McKinney, William D. "Bill"

1901-1995 | Fire Chief, Alaska Railroad

William David "Bill" McKinney was born February 7, 1901 in Sulphur Wells, Kentucky. He left home at an early age and joined the U.S. Army. While in the service as a private, he was accused of punching his sergeant in the nose, and was given the choice of a dishonorable discharge or service in Alaska. He chose Alaska. He first arrived in Fort William A. Seward at Haines, near the head of the Lynn Canal in southeastern Alaska, in 1918.[1] "Bill," as he was known, was soon transferred to Anchorage, where the military detachment was in need of his skills as a bugler.

In Anchorage McKinney met Alice Ellen Loftquist, who had come there with her parents in 1915 from Portland, Oregon, where she was born on March 21, 1904. Alice's father, Carl Loftquist, built the Kenai Hotel, the first rooming house in Anchorage. It was located on the north side of 4th Avenue between B and C Streets. C.A. “Grandma” Loftquist, Alice's mother, operated the hotel while Carl plied his trade as plumber. C.A. Loftquist died in 1929, and Carl died in Portland, Oregon in March 1934. Mrs. Loftquist is buried in Tract 3, Anchorage Memorial Park Cemetery and Carl is buried in Portland, Oregon.[2]

William McKinney and Alice Loftquist were married in Anchorage in 1920, and lived in various locations prior to owning their own home. For a period of time, he worked for the Alaska Railroad at Moose Creek and at Girdwood. He next lived on the McCain Ranch, on Spenard Road near what was then called Deadman's Curve, and tried a hand at raising turkeys, which was unsuccessful because a loose dog killed all of the birds. In 1929, he acquired a new truck and, with partner Jerry Sigmund, started the Federal Transfer Company, doing general hauling of materials including coal and wood.

In the meantime McKinney's family kept growing, and he needed steady employment. He was offered a job with the Alaska Railroad again, this time in the mechanical department shops. He then worked as relief man in the fire department and in a matter of years worked his way up to being the railroad's fire chief.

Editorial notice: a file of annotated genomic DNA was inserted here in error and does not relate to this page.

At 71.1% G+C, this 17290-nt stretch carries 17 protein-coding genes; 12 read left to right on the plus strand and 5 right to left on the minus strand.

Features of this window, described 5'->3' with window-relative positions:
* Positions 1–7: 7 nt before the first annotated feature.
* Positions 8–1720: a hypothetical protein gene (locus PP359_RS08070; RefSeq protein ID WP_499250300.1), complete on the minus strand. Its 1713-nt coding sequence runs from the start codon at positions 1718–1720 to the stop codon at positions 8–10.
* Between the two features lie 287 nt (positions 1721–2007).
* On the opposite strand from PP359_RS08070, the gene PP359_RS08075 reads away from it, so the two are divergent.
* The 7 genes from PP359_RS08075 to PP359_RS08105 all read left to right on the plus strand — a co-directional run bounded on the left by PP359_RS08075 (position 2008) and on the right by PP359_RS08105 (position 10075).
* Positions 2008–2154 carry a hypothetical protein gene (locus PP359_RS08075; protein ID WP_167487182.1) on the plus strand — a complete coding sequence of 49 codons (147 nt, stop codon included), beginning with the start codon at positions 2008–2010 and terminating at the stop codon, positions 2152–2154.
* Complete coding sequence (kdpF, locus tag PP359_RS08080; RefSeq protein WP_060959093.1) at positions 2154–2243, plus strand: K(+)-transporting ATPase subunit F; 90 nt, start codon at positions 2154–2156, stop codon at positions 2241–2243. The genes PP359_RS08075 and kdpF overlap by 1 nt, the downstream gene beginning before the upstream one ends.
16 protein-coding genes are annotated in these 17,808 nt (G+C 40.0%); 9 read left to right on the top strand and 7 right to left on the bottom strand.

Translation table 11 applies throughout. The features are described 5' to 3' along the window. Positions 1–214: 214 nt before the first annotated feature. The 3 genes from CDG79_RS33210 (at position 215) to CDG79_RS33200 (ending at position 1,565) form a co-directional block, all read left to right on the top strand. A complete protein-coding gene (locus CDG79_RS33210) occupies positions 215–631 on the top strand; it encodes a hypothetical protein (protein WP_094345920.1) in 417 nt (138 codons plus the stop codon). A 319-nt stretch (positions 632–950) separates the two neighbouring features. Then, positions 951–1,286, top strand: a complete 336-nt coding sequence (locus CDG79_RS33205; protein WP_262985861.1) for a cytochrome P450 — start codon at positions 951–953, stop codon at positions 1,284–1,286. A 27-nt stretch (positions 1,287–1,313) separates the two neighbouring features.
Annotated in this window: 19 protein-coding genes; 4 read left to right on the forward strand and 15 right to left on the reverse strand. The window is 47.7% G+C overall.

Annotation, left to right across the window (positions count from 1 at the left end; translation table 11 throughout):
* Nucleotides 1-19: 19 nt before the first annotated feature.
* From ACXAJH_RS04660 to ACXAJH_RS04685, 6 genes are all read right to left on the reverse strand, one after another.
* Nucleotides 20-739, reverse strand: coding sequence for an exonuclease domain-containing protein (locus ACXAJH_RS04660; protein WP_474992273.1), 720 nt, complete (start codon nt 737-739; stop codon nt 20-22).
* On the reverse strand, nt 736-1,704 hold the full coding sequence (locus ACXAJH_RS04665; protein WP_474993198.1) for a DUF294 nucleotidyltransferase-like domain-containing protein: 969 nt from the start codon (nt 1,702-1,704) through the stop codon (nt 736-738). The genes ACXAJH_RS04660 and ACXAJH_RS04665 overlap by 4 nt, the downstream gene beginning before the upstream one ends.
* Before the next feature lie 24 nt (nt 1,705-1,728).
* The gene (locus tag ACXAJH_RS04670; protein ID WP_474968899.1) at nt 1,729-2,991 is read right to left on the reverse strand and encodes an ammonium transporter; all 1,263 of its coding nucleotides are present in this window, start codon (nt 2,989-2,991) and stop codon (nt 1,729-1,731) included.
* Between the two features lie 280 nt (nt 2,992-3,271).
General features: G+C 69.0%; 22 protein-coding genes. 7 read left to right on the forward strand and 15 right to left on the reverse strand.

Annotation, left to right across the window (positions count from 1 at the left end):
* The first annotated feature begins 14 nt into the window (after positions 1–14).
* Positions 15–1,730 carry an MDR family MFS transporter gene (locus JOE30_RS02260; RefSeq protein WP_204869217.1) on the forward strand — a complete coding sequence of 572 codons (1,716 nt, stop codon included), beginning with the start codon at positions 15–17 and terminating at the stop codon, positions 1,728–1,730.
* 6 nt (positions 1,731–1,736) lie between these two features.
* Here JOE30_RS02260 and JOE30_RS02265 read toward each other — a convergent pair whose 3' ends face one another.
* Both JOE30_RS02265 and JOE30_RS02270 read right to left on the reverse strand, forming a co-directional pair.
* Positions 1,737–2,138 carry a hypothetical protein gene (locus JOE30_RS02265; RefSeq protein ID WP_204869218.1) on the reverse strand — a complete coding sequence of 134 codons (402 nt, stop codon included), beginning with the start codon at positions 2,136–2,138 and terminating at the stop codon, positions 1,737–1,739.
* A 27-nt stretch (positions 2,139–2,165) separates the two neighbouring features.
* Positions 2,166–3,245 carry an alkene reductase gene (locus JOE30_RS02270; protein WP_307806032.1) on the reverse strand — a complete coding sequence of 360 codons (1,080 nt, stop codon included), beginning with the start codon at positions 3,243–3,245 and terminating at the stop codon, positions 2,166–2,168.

In 1934, the McKinneys acquired a homestead at Fireweed Lane that ran from Arctic Boulevard to B Street. A cabin on the homestead became their new home, and they constantly kept improving the home and property.

McKinney campaigned for the establishment of the Anchorage Independent School District. On May 13, 1947, an independent school district was approved by the voters and a five-member district school board was elected. He was elected to its board of directors in 1949-1950. The Anchorage Independent School District is now called the Anchorage School District.[3] Two schools were built during his term and land was purchased for the first school in Spenard.[4]

McKinney became active over the years in helping to develop the Spenard Volunteer Fire Department. As fire chief of the Alaska Railroad, McKinney helped form a mutual aid pact between the City of Anchorage, U.S. Army, and the Alaska Railroad to allow for fire protection in Spenard. He was also instrumental in obtaining fire equipment for the Spenard Volunteer Fire Department.

Bill McKinney retired from the Alaska Railroad in 1952 after twenty-seven years of government service. Not one to remain idle, he started a landscaping business, McKinley Garden Service, and operated it for ten years. In 1962 he sold out his business, and he and Alice McKinney moved to Forest Grove, Oregon.[5]

McKinney was a lifetime member of the Anchorage Elks Club, past president of the American Legion, and a member of the Pioneers of Alaska. He was instrumental in the establishment of the Spenard Public Utilities District (later merged into the Greater Anchorage Area Borough), and served on its board of directors.

Bill and Alice McKinney were one of only two couples married in Anchorage in 1920, the year of the incorporation of Anchorage as a city. In 1970, they received recognition for this from Anchorage Mayor George M. Sullivan as part of the commemoration of the city's 50th Anniversary celebration of its incorporation on November 23, 1920.